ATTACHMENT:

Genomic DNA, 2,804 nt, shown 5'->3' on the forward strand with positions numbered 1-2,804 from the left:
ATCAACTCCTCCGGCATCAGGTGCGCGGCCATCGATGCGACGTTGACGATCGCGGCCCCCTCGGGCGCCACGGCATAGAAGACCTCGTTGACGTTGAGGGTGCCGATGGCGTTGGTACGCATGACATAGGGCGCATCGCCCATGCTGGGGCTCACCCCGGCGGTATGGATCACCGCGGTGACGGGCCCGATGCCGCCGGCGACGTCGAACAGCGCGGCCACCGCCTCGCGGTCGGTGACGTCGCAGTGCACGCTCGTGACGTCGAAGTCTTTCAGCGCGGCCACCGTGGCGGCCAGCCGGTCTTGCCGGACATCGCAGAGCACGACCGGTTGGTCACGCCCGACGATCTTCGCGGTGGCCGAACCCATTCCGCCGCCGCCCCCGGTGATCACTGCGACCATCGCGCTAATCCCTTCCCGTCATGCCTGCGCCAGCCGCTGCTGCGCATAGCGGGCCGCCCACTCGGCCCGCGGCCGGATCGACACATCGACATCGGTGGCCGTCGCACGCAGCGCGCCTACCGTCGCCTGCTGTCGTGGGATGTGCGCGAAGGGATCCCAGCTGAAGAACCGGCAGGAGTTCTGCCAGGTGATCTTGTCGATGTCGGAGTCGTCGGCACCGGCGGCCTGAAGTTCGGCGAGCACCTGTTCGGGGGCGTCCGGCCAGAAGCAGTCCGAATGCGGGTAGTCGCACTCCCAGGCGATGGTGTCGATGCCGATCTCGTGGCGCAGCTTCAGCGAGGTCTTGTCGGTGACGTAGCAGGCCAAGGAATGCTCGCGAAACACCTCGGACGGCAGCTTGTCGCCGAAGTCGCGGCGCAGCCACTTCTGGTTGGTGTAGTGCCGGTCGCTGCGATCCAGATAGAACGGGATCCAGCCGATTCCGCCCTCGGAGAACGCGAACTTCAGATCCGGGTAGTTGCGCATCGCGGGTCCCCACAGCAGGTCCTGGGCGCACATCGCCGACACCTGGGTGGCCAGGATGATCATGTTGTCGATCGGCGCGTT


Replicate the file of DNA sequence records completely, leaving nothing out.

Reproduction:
Genomic DNA, 2,804 nt, shown 5'->3' on the forward strand with positions numbered 1-2,804 from the left:
ATCAACTCCTCCGGCATCAGGTGCGCGGCCATCGATGCGACGTTGACGATCGCGGCCCCCTCGGGCGCCACGGCATAGAAGACCTCGTTGACGTTGAGGGTGCCGATGGCGTTGGTACGCATGACATAGGGCGCATCGCCCATGCTGGGGCTCACCCCGGCGGTATGGATCACCGCGGTGACGGGCCCGATGCCGCCGGCGACGTCGAACAGCGCGGCCACCGCCTCGCGGTCGGTGACGTCGCAGTGCACGCTCGTGACGTCGAAGTCTTTCAGCGCGGCCACCGTGGCGGCCAGCCGGTCTTGCCGGACATCGCAGAGCACGACCGGTTGGTCACGCCCGACGATCTTCGCGGTGGCCGAACCCATTCCGCCGCCGCCCCCGGTGATCACTGCGACCATCGCGCTAATCCCTTCCCGTCATGCCTGCGCCAGCCGCTGCTGCGCATAGCGGGCCGCCCACTCGGCCCGCGGCCGGATCGACACATCGACATCGGTGGCCGTCGCACGCAGCGCGCCTACCGTCGCCTGCTGTCGTGGGATGTGCGCGAAGGGATCCCAGCTGAAGAACCGGCAGGAGTTCTGCCAGGTGATCTTGTCGATGTCGGAGTCGTCGGCACCGGCGGCCTGAAGTTCGGCGAGCACCTGTTCGGGGGCGTCCGGCCAGAAGCAGTCCGAATGCGGGTAGTCGCACTCCCAGGCGATGGTGTCGATGCCGATCTCGTGGCGCAGCTTCAGCGAGGTCTTGTCGGTGACGTAGCAGGCCAAGGAATGCTCGCGAAACACCTCGGACGGCAGCTTGTCGCCGAAGTCGCGGCGCAGCCACTTCTGGTTGGTGTAGTGCCGGTCGCTGCGATCCAGATAGAACGGGATCCAGCCGATTCCGCCCTCGGAGAACGCGAACTTCAGATCCGGGTAGTTGCGCATCGCGGGTCCCCACAGCAGGTCCTGGGCGCACATCGCCGACACCTGGGTGGCCAGGATGATCATGTTGTCGATCGGCGCGTT